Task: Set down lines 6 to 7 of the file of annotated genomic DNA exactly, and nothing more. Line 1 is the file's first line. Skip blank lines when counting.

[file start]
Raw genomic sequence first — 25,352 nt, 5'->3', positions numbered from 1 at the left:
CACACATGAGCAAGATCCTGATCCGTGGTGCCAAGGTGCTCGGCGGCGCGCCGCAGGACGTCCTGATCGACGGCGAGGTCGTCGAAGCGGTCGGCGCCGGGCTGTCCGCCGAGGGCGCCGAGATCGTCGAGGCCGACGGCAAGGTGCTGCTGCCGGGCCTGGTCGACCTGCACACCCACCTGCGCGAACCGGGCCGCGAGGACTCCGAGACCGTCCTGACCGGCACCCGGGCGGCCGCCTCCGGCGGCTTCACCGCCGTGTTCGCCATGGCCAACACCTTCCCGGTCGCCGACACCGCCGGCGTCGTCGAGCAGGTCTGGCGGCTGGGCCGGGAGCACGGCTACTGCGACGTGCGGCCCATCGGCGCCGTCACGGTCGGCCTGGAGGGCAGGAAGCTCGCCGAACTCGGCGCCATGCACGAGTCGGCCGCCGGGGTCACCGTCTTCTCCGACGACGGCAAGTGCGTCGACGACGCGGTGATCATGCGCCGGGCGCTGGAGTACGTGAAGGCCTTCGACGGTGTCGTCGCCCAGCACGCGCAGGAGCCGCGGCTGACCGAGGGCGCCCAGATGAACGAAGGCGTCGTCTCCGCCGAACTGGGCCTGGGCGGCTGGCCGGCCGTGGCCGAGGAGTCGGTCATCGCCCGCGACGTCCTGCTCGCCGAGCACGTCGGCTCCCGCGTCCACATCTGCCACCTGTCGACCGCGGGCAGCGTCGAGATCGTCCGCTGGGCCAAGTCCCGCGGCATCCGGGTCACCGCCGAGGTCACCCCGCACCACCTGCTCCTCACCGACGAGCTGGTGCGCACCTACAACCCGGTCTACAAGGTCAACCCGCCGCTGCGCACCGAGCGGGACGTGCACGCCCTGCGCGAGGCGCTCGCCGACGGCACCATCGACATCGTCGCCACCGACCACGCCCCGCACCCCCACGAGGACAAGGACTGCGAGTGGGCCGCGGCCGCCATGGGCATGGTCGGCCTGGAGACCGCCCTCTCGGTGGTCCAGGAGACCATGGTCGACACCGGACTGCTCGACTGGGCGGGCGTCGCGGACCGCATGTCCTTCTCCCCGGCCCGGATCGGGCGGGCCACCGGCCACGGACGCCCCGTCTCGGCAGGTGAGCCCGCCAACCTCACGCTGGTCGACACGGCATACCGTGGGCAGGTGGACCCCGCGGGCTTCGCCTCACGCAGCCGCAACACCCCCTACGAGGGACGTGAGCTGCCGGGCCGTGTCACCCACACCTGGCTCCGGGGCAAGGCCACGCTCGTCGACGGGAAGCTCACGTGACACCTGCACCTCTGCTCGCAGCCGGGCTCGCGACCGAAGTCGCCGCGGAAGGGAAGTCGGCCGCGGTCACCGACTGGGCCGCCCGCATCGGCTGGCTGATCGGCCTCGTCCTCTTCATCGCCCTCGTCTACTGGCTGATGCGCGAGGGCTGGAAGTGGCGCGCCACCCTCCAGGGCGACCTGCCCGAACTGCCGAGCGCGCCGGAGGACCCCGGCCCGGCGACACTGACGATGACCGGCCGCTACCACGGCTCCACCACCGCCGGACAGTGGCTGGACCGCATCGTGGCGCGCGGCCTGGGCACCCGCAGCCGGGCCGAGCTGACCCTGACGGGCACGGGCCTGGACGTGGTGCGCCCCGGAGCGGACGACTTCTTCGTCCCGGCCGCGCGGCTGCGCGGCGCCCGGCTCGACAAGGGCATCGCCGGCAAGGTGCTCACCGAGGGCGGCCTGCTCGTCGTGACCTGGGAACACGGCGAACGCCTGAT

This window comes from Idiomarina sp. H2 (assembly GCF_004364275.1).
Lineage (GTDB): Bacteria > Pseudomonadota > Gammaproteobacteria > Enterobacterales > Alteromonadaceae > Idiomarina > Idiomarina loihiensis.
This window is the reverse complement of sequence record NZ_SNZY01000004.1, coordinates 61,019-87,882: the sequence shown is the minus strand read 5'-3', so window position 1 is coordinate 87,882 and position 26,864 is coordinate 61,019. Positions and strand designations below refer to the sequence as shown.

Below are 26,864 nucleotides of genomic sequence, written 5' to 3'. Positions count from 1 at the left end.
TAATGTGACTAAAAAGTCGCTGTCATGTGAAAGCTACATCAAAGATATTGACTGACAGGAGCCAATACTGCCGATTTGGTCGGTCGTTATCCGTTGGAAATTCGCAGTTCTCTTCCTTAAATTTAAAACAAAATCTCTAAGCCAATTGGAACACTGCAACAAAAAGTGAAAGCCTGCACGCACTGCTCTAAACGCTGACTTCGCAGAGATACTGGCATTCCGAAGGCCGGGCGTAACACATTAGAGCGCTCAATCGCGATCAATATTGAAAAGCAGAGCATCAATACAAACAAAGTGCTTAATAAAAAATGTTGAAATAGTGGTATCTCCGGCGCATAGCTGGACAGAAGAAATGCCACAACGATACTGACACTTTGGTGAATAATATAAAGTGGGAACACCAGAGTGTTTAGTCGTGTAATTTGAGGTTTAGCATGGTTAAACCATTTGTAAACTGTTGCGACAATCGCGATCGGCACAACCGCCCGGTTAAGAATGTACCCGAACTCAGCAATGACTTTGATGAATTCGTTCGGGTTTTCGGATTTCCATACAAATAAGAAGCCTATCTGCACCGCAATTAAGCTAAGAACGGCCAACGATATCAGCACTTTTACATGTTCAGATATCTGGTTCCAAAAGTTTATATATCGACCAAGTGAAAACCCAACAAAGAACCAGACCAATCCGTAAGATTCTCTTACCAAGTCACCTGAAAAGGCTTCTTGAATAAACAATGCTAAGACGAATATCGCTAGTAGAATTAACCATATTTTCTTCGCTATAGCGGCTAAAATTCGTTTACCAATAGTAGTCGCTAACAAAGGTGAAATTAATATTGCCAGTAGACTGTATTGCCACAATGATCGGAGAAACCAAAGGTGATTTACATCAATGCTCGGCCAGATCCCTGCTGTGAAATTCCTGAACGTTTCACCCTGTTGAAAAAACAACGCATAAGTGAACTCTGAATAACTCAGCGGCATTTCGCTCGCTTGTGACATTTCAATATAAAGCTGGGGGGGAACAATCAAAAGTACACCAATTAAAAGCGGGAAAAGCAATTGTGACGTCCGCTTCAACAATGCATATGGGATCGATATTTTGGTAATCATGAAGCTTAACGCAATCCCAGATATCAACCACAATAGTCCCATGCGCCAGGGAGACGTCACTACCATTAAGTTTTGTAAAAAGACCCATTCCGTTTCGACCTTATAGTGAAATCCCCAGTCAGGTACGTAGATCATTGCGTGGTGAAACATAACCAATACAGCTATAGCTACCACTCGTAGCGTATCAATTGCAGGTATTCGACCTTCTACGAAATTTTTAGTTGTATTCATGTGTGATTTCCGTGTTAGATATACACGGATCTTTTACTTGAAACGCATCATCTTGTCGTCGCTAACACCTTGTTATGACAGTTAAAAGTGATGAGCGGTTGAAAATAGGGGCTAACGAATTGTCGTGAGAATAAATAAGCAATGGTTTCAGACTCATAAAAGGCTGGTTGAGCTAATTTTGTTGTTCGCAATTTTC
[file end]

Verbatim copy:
Below are 26,864 nucleotides of genomic sequence, written 5' to 3'. Positions count from 1 at the left end.
TAATGTGACTAAAAAGTCGCTGTCATGTGAAAGCTACATCAAAGATATTGACTGACAGGAGCCAATACTGCCGATTTGGTCGGTCGTTATCCGTTGGAAATTCGCAGTTCTCTTCCTTAAATTTAAAACAAAATCTCTAAGCCAATTGGAACACTGCAACAAAAAGTGAAAGCCTGCACGCACTGCTCTAAACGCTGACTTCGCAGAGATACTGGCATTCCGAAGGCCGGGCGTAACACATTAGAGCGCTCAATCGCGATCAATATTGAAAAGCAGAGCATCAATACAAACAAAGTGCTTAATAAAAAATGTTGAAATAGTGGTATCTCCGGCGCATAGCTGGACAGAAGAAATGCCACAACGATACTGACACTTTGGTGAATAATATAAAGTGGGAACACCAGAGTGTTTAGTCGTGTAATTTGAGGTTTAGCATGGTTAAACCATTTGTAAACTGTTGCGACAATCGCGATCGGCACAACCGCCCGGTTAAGAATGTACCCGAACTCAGCAATGACTTTGATGAATTCGTTCGGGTTTTCGGATTTCCATACAAATAAGAAGCCTATCTGCACCGCAATTAAGCTAAGAACGGCCAACGATATCAGCACTTTTACATGTTCAGATATCTGGTTCCAAAAGTTTATATATCGACCAAGTGAAAACCCAACAAAGAACCAGACCAATCCGTAAGATTCTCTTACCAAGTCACCTGAAAAGGCTTCTTGAATAAACAATGCTAAGACGAATATCGCTAGTAGAATTAACCATATTTTCTTCGCTATAGCGGCTAAAATTCGTTTACCAATAGTAGTCGCTAACAAAGGTGAAATTAATATTGCCAGTAGACTGTATTGCCACAATGATCGGAGAAACCAAAGGTGATTTACATCAATGCTCGGCCAGATCCCTGCTGTGAAATTCCTGAACGTTTCACCCTGTTGAAAAAACAACGCATAAGTGAACTCTGAATAACTCAGCGGCATTTCGCTCGCTTGTGACATTTCAATATAAAGCTGGGGGGGAACAATCAAAAGTACACCAATTAAAAGCGGGAAAAGCAATTGTGACGTCCGCTTCAACAATGCATATGGGATCGATATTTTGGTAATCATGAAGCTTAACGCAATCCCAGATATCAACCACAATAGTCCCATGCGCCAGGGAGACGTCACTACCATTAAGTTTTGTAAAAAGACCCATTCCGTTTCGACCTTATAGTGAAATCCCCAGTCAGGTACGTAGATCATTGCGTGGTGAAACATAACCAATACAGCTATAGCTACCACTCGTAGCGTATCAATTGCAGGTATTCGACCTTCTACGAAATTTTTAGTTGTATTCATGTGTGATTTCCGTGTTAGATATACACGGATCTTTTACTTGAAACGCATCATCTTGTCGTCGCTAACACCTTGTTATGACAGTTAAAAGTGATGAGCGGTTGAAAATAGGGGCTAACGAATTGTCGTGAGAATAAATAAGCAATGGTTTCAGACTCATAAAAGGCTGGTTGAGCTAATTTTGTTGTTCGCAATTTTC